And if you a worried about draining the car battery, a cheap $20 low voltage cut out will solve that, else a simple timer circuit.
      A 2nd 12V battery is all well and good, but they're bulky and WAY overkill for just a shutdown buffer. A small external laptop battery can also be hidden easily and has all the relevant charging circuits contained.
      2004 HSV Clubsport M6
      Gear: i3 4130T, 8GB DDR3, ASRock Z87E-ITX, Noctua cooler, PicoPSU 150W, OpenUPS + SLA battery, 2DIN Samsung 7" screen with ITX enclosure, Win8 64 Pro

      Progress: [||||||| ] 80% - Planning done, Parts aqcuired, Benchtesting at 50%

      Comment


      • #4
        Ah - you didn't say just a shutdown buffer...

        So a $20 double cigarette-packet sized battery is way overkill and too bulky. Rats!

        Oh well. It sounded to me as if you wanted a independence from the car battery (when the car isn't charging) and a graceful shutdown which - from your OP - was based on the laptops internal battery and the typical UPS signalling.

        Keep in mind that your external battery will probably be a higher voltage than your internal battery.
        It will need protection from over discharge.
        It will need to be charged.

        Not that I understand why you want and external battery if you already have the internal battery, and are using the laptops shutdown feature.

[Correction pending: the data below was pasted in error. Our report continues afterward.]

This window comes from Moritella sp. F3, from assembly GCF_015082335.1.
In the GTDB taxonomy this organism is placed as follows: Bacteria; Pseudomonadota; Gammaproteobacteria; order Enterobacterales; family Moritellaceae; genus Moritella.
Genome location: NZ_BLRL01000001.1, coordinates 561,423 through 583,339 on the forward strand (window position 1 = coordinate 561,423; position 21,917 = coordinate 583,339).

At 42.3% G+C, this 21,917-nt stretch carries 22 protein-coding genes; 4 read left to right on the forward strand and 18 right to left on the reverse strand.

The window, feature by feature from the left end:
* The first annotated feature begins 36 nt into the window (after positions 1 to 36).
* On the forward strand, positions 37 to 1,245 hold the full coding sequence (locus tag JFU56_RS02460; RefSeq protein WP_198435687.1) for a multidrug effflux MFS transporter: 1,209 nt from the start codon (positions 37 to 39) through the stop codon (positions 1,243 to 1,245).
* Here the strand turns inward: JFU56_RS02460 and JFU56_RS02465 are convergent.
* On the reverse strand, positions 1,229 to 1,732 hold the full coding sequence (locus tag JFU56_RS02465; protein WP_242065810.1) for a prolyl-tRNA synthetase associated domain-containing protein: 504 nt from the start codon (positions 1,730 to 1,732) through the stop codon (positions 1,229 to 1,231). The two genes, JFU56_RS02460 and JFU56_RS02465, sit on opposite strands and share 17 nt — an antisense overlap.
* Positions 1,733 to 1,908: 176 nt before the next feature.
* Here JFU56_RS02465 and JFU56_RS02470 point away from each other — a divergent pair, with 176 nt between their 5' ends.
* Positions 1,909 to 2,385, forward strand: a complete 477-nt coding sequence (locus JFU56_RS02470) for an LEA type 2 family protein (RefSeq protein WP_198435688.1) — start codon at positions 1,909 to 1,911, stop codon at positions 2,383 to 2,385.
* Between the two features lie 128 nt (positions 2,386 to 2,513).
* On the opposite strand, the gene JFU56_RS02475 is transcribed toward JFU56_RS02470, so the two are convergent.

And external timer is all you need.

        Comment


        • #5
          Originally posted by OldSpark View Post
          Ah - you didn't say just a shutdown buffer...

          So a $20 double cigarette-packet sized battery is way overkill and too bulky. Rats!

          Oh well. It sounded to me as if you wanted a independence from the car battery (when the car isn't charging) and a graceful shutdown which - from your OP - was based on the laptops internal battery and the typical UPS signalling.

          Keep in mind that your external battery will probably be a higher voltage than your internal battery.
          It will need protection from over discharge.
          It will need to be charged.

          Not that I understand why you want and external battery if you already have the internal battery, and are using the laptops shutdown feature.
          And external timer is all you need.
          Sorry, I took your "2nd 12V battery" to mean a 2nd car battery.

          By using an external laptop battery as an intermediary power source, it can be charged by the alternator since the external batteries have charging circuits built-in. A typical external battery should give around 1 hour of usage assuming roughly 60-70W power draw but this depends largely on hardware and load.

          But now that you mention UPS, that is probably a better way to go about it

          Edit: This isn't a Laptop install. It's running a normal mini-ITX board, hence the custom battery.
          2004 HSV Clubsport M6
          Gear: i3 4130T, 8GB DDR3, ASRock Z87E-ITX, Noctua cooler, PicoPSU 150W, OpenUPS + SLA battery, 2DIN Samsung 7" screen with ITX enclosure, Win8 64 Pro

          Progress: [||||||| ] 80% - Planning done, Parts aqcuired, Benchtesting at 50%

          Comment


          • #6
            Again, I thought you were referring to "laptop batteries" which are just that - batteries - whether 3 cell, 6 cell, 24V whatever. They do not have chargers built in - that is provided by the accessory - be it mobile phone, laptop, whatever.
            And the DC supply they use is higher than their internal battery voltage (unless that have internal boosting - but they don't AFAIK).